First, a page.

Today, President Obama signed 23 executive orders in a step to help prevent future massacres like the Sandy Hook shooting, along with gun violence in general. The orders are not yet up on Whitehouse.gov, but a list of order summaries is available at The Atlantic. Predictably, there are predictable reactions from various predictable people and groups.
Here are my own reactions:
The first six executive orders are related to background checks. Foremost, the first three orders seek to make information sharing easier between federal agencies, as well as between federal and state governments, so that such checks are more efficient and encompassing. Keeping in mind that background checks are typically supported by both gun-control advocates and gun-rights advocates, at least nominally, I’m not sure there’s too much controversy in these first few items.
Of course, there are potential privacy issues related to any sharing of information. However, background checks are already required, and theoretically relevant information is already supposed to be shared. Making background checks more efficient and regular seems wholly in line with current law and the desire of congress. (Whether current law and the desire of congress are right is a completely different question.)
These two orders have to do with safety. The first has to do with launching a campaign, the second with using the Consumer Products Safety Board to make sure that guns are actually safe.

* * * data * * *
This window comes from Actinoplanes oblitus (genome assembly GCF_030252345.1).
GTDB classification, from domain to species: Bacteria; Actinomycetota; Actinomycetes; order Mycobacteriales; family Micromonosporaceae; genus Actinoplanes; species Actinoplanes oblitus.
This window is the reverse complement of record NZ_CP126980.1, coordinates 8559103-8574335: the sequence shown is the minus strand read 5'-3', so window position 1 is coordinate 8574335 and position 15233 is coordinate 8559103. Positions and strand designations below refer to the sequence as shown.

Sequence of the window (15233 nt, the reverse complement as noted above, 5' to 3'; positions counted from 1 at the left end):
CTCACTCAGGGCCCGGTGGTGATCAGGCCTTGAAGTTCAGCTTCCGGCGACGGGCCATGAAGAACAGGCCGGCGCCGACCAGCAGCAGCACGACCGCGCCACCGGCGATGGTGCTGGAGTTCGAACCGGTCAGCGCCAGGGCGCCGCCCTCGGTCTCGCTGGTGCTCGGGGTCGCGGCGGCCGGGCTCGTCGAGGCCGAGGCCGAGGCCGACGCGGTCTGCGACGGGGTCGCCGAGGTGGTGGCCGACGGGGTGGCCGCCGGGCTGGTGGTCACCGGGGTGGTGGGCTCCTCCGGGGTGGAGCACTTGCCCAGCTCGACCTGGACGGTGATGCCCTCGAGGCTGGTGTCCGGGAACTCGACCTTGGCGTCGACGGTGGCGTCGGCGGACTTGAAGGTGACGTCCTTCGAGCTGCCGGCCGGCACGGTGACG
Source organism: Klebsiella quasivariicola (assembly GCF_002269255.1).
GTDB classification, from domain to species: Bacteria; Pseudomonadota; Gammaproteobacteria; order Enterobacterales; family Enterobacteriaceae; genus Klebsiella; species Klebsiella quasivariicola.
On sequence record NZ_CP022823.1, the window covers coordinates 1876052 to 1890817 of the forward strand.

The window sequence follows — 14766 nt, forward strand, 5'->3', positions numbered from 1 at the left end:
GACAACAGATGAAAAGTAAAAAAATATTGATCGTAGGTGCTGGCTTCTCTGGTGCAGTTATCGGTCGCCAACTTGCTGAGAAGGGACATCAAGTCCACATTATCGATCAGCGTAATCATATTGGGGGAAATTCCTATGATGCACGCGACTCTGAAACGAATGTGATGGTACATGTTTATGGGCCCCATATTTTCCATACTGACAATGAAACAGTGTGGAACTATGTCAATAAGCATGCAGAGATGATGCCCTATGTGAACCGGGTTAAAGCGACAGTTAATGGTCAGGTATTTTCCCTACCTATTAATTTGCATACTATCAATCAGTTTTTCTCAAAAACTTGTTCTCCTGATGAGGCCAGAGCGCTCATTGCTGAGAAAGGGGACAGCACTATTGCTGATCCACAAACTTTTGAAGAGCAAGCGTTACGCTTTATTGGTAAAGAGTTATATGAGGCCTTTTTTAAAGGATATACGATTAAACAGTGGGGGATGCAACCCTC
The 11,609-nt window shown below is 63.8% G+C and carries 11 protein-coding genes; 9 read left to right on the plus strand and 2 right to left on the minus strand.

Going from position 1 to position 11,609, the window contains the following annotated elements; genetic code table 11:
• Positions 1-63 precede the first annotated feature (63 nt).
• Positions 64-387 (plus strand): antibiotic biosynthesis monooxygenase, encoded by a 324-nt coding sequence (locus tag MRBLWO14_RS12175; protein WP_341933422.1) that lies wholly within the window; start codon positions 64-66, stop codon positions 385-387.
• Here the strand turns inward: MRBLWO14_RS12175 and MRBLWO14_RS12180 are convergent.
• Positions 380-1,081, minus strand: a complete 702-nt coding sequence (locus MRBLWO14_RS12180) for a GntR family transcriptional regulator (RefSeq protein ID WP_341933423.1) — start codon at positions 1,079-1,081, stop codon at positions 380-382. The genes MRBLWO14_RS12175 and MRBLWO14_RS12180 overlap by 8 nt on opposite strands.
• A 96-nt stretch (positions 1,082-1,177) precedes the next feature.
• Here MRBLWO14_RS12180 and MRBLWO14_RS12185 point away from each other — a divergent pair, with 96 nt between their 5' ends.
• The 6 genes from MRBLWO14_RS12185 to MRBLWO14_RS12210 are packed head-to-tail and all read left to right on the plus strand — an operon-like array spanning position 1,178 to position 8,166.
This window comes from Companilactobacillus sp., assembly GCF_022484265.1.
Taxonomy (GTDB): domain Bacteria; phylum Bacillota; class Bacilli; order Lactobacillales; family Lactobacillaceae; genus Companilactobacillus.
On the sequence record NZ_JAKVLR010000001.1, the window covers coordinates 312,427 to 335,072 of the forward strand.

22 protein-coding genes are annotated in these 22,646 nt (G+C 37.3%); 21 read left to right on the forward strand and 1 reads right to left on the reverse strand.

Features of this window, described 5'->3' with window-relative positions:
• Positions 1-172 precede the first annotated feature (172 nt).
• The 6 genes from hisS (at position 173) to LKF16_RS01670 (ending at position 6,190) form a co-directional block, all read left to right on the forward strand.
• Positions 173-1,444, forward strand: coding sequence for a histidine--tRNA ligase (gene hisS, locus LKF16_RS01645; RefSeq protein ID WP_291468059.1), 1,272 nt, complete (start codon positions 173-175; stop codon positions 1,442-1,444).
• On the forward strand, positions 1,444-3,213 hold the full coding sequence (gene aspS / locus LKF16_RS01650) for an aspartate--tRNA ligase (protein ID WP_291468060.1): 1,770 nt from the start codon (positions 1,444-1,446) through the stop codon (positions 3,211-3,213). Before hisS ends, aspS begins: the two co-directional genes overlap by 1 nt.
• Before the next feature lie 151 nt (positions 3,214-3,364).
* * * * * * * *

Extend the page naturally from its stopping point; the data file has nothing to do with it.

As a general rule, I don’t like the fact that government is allowed to use our tax dollars to advertise its agenda, whatever that agenda may be, but it’s perfectly legal — Nancy Reagan’s “Just Say No to Drugs” campaign is one example of that. (Personal sidenote: I facilitated the inclusion of a report called What Works: Schools without Drugs into Project Gutenberg) In fact, congress could probably even fund such a campaign through so-called “compelled commercial speech,” which the Supreme Court has ruled is okay under Commerce Clause powers, thus subjecting us to years of commercial campaigns like “Beef: It’s What’s for Dinner” and “Got Milk?”
Having the CPSC review gun locks and safes certainly seems within their purview. One might even ask whether they aren’t doing this already, and if not, why not? I’m also curious why guns themselves wouldn’t fall under the CPSC’s purview.